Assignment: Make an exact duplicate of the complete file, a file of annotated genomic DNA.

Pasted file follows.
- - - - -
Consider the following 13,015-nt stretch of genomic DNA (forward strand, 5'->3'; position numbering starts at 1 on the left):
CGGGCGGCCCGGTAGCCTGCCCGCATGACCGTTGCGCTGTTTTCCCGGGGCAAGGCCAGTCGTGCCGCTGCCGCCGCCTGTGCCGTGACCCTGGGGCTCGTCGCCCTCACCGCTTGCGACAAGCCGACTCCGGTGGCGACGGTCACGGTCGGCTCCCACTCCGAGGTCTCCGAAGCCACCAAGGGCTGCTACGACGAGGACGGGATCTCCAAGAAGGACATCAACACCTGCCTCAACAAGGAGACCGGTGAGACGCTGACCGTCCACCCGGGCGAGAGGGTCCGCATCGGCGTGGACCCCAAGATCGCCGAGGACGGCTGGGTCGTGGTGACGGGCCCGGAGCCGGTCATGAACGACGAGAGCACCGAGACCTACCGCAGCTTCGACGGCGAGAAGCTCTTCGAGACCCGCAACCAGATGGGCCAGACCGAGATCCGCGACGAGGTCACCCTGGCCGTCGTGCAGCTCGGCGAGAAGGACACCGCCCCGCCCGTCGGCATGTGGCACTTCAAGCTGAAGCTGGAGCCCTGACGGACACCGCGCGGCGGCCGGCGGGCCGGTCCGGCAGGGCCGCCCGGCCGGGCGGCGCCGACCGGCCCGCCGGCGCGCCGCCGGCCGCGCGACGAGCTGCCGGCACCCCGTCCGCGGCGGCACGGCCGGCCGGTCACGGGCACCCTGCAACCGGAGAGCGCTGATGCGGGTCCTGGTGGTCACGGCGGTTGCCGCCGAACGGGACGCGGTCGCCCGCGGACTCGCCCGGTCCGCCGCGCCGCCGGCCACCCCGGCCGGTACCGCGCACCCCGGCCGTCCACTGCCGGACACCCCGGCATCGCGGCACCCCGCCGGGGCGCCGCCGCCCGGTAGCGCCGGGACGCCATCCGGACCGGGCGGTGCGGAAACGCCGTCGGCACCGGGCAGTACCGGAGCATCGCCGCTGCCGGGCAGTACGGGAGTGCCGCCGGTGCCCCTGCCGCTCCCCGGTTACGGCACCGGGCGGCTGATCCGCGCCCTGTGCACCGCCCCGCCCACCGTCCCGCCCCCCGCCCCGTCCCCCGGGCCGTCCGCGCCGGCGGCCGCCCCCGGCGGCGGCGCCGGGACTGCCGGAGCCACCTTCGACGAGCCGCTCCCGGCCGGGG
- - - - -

Consider the following 13,015-nt stretch of genomic DNA (forward strand, 5'->3'; position numbering starts at 1 on the left):
CGGGCGGCCCGGTAGCCTGCCCGCATGACCGTTGCGCTGTTTTCCCGGGGCAAGGCCAGTCGTGCCGCTGCCGCCGCCTGTGCCGTGACCCTGGGGCTCGTCGCCCTCACCGCTTGCGACAAGCCGACTCCGGTGGCGACGGTCACGGTCGGCTCCCACTCCGAGGTCTCCGAAGCCACCAAGGGCTGCTACGACGAGGACGGGATCTCCAAGAAGGACATCAACACCTGCCTCAACAAGGAGACCGGTGAGACGCTGACCGTCCACCCGGGCGAGAGGGTCCGCATCGGCGTGGACCCCAAGATCGCCGAGGACGGCTGGGTCGTGGTGACGGGCCCGGAGCCGGTCATGAACGACGAGAGCACCGAGACCTACCGCAGCTTCGACGGCGAGAAGCTCTTCGAGACCCGCAACCAGATGGGCCAGACCGAGATCCGCGACGAGGTCACCCTGGCCGTCGTGCAGCTCGGCGAGAAGGACACCGCCCCGCCCGTCGGCATGTGGCACTTCAAGCTGAAGCTGGAGCCCTGACGGACACCGCGCGGCGGCCGGCGGGCCGGTCCGGCAGGGCCGCCCGGCCGGGCGGCGCCGACCGGCCCGCCGGCGCGCCGCCGGCCGCGCGACGAGCTGCCGGCACCCCGTCCGCGGCGGCACGGCCGGCCGGTCACGGGCACCCTGCAACCGGAGAGCGCTGATGCGGGTCCTGGTGGTCACGGCGGTTGCCGCCGAACGGGACGCGGTCGCCCGCGGACTCGCCCGGTCCGCCGCGCCGCCGGCCACCCCGGCCGGTACCGCGCACCCCGGCCGTCCACTGCCGGACACCCCGGCATCGCGGCACCCCGCCGGGGCGCCGCCGCCCGGTAGCGCCGGGACGCCATCCGGACCGGGCGGTGCGGAAACGCCGTCGGCACCGGGCAGTACCGGAGCATCGCCGCTGCCGGGCAGTACGGGAGTGCCGCCGGTGCCCCTGCCGCTCCCCGGTTACGGCACCGGGCGGCTGATCCGCGCCCTGTGCACCGCCCCGCCCACCGTCCCGCCCCCCGCCCCGTCCCCCGGGCCGTCCGCGCCGGCGGCCGCCCCCGGCGGCGGCGCCGGGACTGCCGGAGCCACCTTCGACGAGCCGCTCCCGGCCGGGG